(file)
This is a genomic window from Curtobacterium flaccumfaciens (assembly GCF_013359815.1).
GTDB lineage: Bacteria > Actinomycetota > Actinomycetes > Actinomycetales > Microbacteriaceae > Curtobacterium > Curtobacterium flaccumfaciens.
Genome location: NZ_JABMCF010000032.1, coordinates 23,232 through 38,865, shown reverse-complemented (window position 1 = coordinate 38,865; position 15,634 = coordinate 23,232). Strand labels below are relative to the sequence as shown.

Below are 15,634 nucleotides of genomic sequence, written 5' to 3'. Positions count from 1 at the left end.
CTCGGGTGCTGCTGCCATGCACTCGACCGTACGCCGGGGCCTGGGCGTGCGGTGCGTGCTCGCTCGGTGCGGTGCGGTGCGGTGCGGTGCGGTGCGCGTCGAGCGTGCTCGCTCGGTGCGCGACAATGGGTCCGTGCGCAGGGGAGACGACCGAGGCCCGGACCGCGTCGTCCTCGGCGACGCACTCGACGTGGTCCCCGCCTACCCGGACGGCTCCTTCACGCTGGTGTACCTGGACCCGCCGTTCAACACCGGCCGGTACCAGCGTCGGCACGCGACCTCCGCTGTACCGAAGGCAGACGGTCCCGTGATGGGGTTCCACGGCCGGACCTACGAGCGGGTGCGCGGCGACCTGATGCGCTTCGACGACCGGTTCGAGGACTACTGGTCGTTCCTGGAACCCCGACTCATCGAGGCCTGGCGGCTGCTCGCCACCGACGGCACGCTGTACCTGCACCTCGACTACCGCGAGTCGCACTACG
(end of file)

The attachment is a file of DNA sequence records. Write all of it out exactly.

This is a genomic window from Curtobacterium flaccumfaciens (assembly GCF_013359815.1).
GTDB lineage: Bacteria > Actinomycetota > Actinomycetes > Actinomycetales > Microbacteriaceae > Curtobacterium > Curtobacterium flaccumfaciens.
Genome location: NZ_JABMCF010000032.1, coordinates 23,232 through 38,865, shown reverse-complemented (window position 1 = coordinate 38,865; position 15,634 = coordinate 23,232). Strand labels below are relative to the sequence as shown.

Below are 15,634 nucleotides of genomic sequence, written 5' to 3'. Positions count from 1 at the left end.
CTCGGGTGCTGCTGCCATGCACTCGACCGTACGCCGGGGCCTGGGCGTGCGGTGCGTGCTCGCTCGGTGCGGTGCGGTGCGGTGCGGTGCGGTGCGCGTCGAGCGTGCTCGCTCGGTGCGCGACAATGGGTCCGTGCGCAGGGGAGACGACCGAGGCCCGGACCGCGTCGTCCTCGGCGACGCACTCGACGTGGTCCCCGCCTACCCGGACGGCTCCTTCACGCTGGTGTACCTGGACCCGCCGTTCAACACCGGCCGGTACCAGCGTCGGCACGCGACCTCCGCTGTACCGAAGGCAGACGGTCCCGTGATGGGGTTCCACGGCCGGACCTACGAGCGGGTGCGCGGCGACCTGATGCGCTTCGACGACCGGTTCGAGGACTACTGGTCGTTCCTGGAACCCCGACTCATCGAGGCCTGGCGGCTGCTCGCCACCGACGGCACGCTGTACCTGCACCTCGACTACCGCGAGTCGCACTACG